Master and Commander: Cape Artisan Walter Baron
To this day, Baron keeps the same schedule he’s always kept, even now that Jane has retired from her career at Benson, Young & Downs Insurance. He gets up at about 6:30 a.m., and he and Jane eat breakfast. He then goes for a walk, followed by about two-and-a-half hours doing office work. “It’s a business,” Baron says, his constant refrain. “There’s a lot of paperwork.” At about ten o’clock he goes into the shop where he works until five o’clock, when Jane would have come home from her job. He does this Monday through Friday, taking the weekends off.
With names like Swampscott Dory, Cotuit Skiff, and Nauset Marsh Skiff, the boats Baron builds are designed for the shallow, semi-protected waters of Cape Cod. He says that a good boat is one that does one job well. A good boat might be one built specifically for rowing or fishing or with a cockpit big enough to hold a family comfortably on a day sail. He’s entirely self-taught, and his practicality—his “it’s a business” approach to boat building—has served him well. But to deny his artistry is to do an enormous injustice to his talents.
Take the Nauset Marsh Skiff. The design plan consists of three pages. Each one gets the same three pages. The rest, Baron says, “is up here,” tapping his head. Not everyone can take the same marine plywood and cut it, shape it and stitch it together so the topsides roll like a wave that’s frozen in time, the curl just about to break, so that the boat sitting motionless looks as fluid as the sea it will move through. Not everyone can take the same strips of Eastern White Cedar, rip them, bend them, consider their color and grain, and fit them together, turning the side decks into a polished geometric pattern, pleasing to the eye. Not everyone has the same eye for color, choosing a blue for the topsides that mirrors the sky over Cape Cod on a summer’s day, but when asked can’t give you the name of the color, just “Epifanes mono-urethane #3107.” He doesn’t spray paint; instead he brushes the paint on, and no matter how hard you try you can’t find a single brush stroke anywhere on the entire boat.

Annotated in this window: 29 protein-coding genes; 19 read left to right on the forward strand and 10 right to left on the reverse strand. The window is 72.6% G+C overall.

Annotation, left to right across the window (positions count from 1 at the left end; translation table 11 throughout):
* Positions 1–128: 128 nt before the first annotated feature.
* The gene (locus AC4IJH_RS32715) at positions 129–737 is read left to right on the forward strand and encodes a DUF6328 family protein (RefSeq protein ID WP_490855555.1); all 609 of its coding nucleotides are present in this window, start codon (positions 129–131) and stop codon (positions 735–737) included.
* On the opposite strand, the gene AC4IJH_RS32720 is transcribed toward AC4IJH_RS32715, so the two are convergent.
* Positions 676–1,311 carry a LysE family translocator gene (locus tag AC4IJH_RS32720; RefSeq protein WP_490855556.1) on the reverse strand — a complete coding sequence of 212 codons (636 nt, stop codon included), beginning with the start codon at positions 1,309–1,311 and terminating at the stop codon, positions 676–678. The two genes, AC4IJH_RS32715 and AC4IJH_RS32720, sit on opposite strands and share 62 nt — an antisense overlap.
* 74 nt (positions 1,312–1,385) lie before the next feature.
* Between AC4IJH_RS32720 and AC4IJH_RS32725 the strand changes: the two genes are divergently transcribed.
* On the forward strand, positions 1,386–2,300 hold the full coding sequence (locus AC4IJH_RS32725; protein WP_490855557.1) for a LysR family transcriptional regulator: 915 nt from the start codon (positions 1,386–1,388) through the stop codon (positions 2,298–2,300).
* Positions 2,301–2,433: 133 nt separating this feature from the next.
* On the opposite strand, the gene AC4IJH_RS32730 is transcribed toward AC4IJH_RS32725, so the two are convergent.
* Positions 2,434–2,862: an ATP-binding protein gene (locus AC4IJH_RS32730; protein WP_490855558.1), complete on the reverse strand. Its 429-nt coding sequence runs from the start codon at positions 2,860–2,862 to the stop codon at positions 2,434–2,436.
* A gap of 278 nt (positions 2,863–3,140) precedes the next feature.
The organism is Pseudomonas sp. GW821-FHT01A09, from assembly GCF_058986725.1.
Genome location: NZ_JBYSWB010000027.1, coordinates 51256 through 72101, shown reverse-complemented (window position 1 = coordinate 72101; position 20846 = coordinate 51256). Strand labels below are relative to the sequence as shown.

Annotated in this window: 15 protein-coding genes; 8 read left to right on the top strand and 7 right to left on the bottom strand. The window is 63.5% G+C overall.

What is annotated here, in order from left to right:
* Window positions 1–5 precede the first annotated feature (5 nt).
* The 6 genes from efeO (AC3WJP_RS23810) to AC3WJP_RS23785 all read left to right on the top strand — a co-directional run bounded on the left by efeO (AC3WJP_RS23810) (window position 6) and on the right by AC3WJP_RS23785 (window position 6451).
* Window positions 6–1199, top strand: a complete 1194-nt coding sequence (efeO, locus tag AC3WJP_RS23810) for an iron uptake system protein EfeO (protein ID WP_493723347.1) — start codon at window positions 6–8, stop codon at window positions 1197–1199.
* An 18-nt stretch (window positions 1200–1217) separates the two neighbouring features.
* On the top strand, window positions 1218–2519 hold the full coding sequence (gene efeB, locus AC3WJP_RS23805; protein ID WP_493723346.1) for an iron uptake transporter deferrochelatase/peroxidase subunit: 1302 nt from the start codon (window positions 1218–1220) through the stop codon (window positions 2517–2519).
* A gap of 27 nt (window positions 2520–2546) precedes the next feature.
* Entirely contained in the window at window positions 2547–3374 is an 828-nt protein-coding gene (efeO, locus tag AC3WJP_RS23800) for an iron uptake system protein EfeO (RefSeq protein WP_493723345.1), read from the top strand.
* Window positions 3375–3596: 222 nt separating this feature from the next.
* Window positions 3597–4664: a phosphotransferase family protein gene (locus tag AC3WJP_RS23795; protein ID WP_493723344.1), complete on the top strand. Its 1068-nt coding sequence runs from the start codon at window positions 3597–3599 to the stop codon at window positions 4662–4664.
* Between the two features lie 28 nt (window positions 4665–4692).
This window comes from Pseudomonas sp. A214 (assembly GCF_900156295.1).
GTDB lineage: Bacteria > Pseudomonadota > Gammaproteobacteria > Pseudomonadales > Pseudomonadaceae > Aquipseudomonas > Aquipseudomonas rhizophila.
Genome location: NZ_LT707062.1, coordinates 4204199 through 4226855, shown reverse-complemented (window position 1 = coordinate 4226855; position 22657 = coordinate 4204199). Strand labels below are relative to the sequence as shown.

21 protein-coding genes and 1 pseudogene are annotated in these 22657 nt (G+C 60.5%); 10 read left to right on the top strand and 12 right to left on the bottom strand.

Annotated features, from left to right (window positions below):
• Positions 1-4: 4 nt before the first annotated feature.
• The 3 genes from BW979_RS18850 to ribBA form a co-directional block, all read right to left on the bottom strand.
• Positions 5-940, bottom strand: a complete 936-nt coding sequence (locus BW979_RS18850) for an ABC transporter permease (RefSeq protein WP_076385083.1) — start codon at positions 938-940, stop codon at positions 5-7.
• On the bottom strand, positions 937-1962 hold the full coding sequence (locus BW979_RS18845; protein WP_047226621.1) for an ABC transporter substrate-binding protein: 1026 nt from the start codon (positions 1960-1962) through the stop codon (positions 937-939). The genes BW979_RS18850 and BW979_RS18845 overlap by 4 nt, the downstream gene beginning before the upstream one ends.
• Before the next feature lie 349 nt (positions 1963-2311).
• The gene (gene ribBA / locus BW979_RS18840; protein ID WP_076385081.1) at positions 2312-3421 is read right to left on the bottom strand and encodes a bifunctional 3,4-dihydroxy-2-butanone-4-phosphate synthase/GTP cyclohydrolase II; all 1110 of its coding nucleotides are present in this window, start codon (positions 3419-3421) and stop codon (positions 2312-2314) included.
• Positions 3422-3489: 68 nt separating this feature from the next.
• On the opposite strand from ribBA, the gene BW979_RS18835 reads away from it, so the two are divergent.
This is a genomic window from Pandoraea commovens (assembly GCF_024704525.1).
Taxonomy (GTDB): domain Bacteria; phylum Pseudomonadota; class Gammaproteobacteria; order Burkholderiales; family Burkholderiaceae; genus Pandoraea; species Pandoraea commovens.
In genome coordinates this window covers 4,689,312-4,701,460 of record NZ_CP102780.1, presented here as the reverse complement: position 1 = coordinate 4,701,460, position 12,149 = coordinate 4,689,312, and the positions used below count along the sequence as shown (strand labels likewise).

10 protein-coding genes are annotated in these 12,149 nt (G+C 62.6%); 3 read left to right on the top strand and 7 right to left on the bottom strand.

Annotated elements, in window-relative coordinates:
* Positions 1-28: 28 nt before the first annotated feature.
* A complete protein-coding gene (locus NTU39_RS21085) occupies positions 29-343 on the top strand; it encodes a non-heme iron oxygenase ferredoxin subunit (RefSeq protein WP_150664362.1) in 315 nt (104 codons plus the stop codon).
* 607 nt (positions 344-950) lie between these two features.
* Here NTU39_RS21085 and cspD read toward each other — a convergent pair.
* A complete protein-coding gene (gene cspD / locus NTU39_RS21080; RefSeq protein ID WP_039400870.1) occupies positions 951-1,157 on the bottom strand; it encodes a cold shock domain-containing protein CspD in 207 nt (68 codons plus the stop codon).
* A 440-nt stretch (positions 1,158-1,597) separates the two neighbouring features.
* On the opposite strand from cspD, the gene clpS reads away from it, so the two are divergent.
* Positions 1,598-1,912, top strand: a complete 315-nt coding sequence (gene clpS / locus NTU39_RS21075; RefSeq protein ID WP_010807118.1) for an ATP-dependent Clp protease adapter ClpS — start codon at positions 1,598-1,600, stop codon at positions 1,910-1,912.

If a fine arts painter did that on canvas, praise would be given for brush control. If a sculptor created a form in space the same way, the work would be deemed art and put in a museum. If we do this for painters and sculptors, shouldn’t we do the same for boat builders too—at least acknowledge that this so-called utilitarian object transcends the everyday?
By his reckoning, Baron has built about 170 boats in his lifetime. He only has to build two or three boats a year and business is good. His plans for a Lumberyard Skiff, a boat he designed that can be built solely with materials found in a lumberyard, sell briskly on his website. There still are a number of boats he’d like to build but hasn’t because no one has commissioned them. There’s the Jon Persson Atlantic 17 rowing dory and the Graham Byrnes Outer Banks 20. Always the businessperson, though, he cautions, “It’s very dangerous business building boats on speculation.”
Though Jane has retired and Baron is coming up on 70 years old, there is no end date for boat building; it’s something you keep doing as long as the spirit moves you. When he says he can’t imagine doing anything else, you can imagine him building for a while longer. You can’t imagine someone ever stopping when they have the talent that Baron has to make something so serviceable and beautiful. As long as the commissions keep coming. Because, after all, it’s still a business.
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